How to force a wallpaper in group policy on Windows Server 2008 R2

I just finished setting up a new server for a small business who deal mainly with clients. With over 1000 clients to deal with, I've limited all client users to pretty much browsing the internet, saving documents to a redirected folder and printing. One more thing I wanted to add was a company wallpaper which would apply at user logon. I've found the group policy which deals with this, but when the user first logs in, it just shows the background color. If the same user logs in again, then the wallpaper will display. But, if the same user logs into one of the other client machines, they have to login twice before the wallpaper comes up. Is there a script or setting I can use so the wallpaper would be forced at first login? It's really bugging me.

Server: Windows Server 2008 R2
Clients: Windows XP Professional
Who is Participating?
I wear a lot of hats...

"The solutions and answers provided on Experts Exchange have been extremely helpful to me over the last few years. I wear a lot of hats - Developer, Database Administrator, Help Desk, etc., so I know a lot of things but not a lot about one thing. Experts Exchange gives me answers from people who do know a lot about one thing, in a easy to use platform." -Todd S.

Mike ThomasConsultantCommented:
You need to enable "active desktop" as part of the policy for it to work, and the share where the wallpaper is must be available to all clients.

Have you check those are set and working?

TutalianAuthor Commented:
I don't have active desktop enabled. But even though it's disabled, at the second login the wallpaper appears.
The GPO will apply before image is cached - That is why you get a blank screen on first login.
We get around this by deploying an image to the desktop first and then setting the group policy to point to the local file later.

eg. The login script will copy Background1.jpg from the netlogon folder to c:\windows\Background1.jpg
We then set the GPO to point to this image once the file is deployed.

This process is handy if you change your background periodically.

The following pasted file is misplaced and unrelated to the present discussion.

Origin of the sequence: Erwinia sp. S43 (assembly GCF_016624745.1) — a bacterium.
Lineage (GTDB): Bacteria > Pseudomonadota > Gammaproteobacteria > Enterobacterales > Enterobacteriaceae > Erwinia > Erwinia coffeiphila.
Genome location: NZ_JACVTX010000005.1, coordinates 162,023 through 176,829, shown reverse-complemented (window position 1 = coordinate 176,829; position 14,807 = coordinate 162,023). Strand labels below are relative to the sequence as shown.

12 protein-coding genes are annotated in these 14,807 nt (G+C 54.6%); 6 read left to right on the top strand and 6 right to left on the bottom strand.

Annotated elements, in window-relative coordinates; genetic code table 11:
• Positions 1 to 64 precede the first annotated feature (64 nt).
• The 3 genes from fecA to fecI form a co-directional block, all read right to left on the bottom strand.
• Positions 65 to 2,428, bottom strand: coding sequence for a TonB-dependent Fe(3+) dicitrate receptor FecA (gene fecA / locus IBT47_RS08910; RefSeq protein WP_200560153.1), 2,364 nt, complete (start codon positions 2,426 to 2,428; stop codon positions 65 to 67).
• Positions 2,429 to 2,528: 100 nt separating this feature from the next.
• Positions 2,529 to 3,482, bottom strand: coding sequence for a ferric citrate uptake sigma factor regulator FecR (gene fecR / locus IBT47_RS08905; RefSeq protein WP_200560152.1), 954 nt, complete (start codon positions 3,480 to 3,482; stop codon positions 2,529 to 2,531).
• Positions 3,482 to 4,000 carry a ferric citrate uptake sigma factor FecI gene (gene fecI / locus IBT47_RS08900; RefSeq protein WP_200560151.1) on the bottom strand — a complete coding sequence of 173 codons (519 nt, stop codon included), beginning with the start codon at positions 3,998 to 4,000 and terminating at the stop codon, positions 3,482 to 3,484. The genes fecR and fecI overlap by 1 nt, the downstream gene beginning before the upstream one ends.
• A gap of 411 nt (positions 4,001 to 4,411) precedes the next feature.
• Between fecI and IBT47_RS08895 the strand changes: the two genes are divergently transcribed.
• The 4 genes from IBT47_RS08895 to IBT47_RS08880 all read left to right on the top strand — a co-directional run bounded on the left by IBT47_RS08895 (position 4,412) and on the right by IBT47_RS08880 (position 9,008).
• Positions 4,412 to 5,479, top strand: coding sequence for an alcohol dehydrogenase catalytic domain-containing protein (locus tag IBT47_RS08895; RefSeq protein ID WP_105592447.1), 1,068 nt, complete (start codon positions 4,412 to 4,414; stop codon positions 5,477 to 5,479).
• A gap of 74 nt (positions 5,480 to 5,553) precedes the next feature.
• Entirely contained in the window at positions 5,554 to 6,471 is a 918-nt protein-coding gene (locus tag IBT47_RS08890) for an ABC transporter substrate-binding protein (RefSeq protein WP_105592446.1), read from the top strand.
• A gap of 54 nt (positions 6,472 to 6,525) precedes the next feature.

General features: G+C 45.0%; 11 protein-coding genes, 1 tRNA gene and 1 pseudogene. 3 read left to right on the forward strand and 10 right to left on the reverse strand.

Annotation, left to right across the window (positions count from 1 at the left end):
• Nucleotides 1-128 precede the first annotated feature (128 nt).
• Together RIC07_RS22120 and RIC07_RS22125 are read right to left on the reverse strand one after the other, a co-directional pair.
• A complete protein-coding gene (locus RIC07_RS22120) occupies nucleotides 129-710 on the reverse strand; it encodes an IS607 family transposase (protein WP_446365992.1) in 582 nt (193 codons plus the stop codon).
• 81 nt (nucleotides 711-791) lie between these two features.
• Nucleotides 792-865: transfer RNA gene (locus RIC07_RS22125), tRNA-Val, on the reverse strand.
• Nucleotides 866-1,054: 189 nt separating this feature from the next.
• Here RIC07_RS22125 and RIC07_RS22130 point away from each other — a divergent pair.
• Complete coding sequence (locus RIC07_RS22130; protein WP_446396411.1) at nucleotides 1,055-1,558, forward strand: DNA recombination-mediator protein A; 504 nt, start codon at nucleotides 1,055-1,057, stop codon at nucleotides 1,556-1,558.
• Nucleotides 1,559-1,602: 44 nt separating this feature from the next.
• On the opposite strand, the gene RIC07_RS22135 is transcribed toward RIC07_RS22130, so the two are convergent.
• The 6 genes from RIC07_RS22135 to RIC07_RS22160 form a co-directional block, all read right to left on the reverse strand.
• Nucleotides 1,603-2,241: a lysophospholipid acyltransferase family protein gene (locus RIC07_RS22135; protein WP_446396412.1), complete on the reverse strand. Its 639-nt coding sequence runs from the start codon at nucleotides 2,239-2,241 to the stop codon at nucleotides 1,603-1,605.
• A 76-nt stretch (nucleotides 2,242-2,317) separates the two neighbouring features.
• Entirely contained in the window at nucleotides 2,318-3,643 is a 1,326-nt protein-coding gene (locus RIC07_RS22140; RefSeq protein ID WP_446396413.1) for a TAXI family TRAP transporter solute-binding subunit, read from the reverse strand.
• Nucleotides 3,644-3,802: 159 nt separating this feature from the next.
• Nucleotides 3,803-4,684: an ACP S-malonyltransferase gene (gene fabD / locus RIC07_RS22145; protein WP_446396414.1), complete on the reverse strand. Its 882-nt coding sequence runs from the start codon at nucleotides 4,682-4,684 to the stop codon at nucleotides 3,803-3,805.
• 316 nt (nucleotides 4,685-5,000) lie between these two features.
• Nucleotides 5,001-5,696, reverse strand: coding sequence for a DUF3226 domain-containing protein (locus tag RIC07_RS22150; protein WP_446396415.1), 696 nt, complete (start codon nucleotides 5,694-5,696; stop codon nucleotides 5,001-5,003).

Has Powershell sent you back into the Stone Age?

If managing Active Directory using Windows Powershell® is making you feel like you stepped back in time, you are not alone.  For nearly 20 years, AD admins around the world have used one tool for day-to-day AD management: Hyena. Discover why.

TutalianAuthor Commented:
Thanks so much Furbie! I can see how this works, but to be honest, I'm not experienced in scripting. Would you be able to set up the generic script, then I can change the parameters? It would be soo much appreciated.

TutalianAuthor Commented:
I suppose if I copied the wallpaper to each client machines then redirected the GPO to that dir, this would also do the trick.
TutalianAuthor Commented:
All suggestion were tried, however, none successfully corrected the issue. I'm still at the same point as when I posted the question.

Experts Exchange Solution brought to you by

Your issues matter to us.

Facing a tech roadblock? Get the help and guidance you need from experienced professionals who care. Ask your question anytime, anywhere, with no hassle.

Start your 7-day free trial
It's more than this solution.Get answers and train to solve all your tech problems - anytime, anywhere.Try it for free Edge Out The Competitionfor your dream job with proven skills and certifications.Get started today Stand Outas the employee with proven skills.Start learning today for free Move Your Career Forwardwith certification training in the latest technologies.Start your trial today
Project Management

From novice to tech pro — start learning today.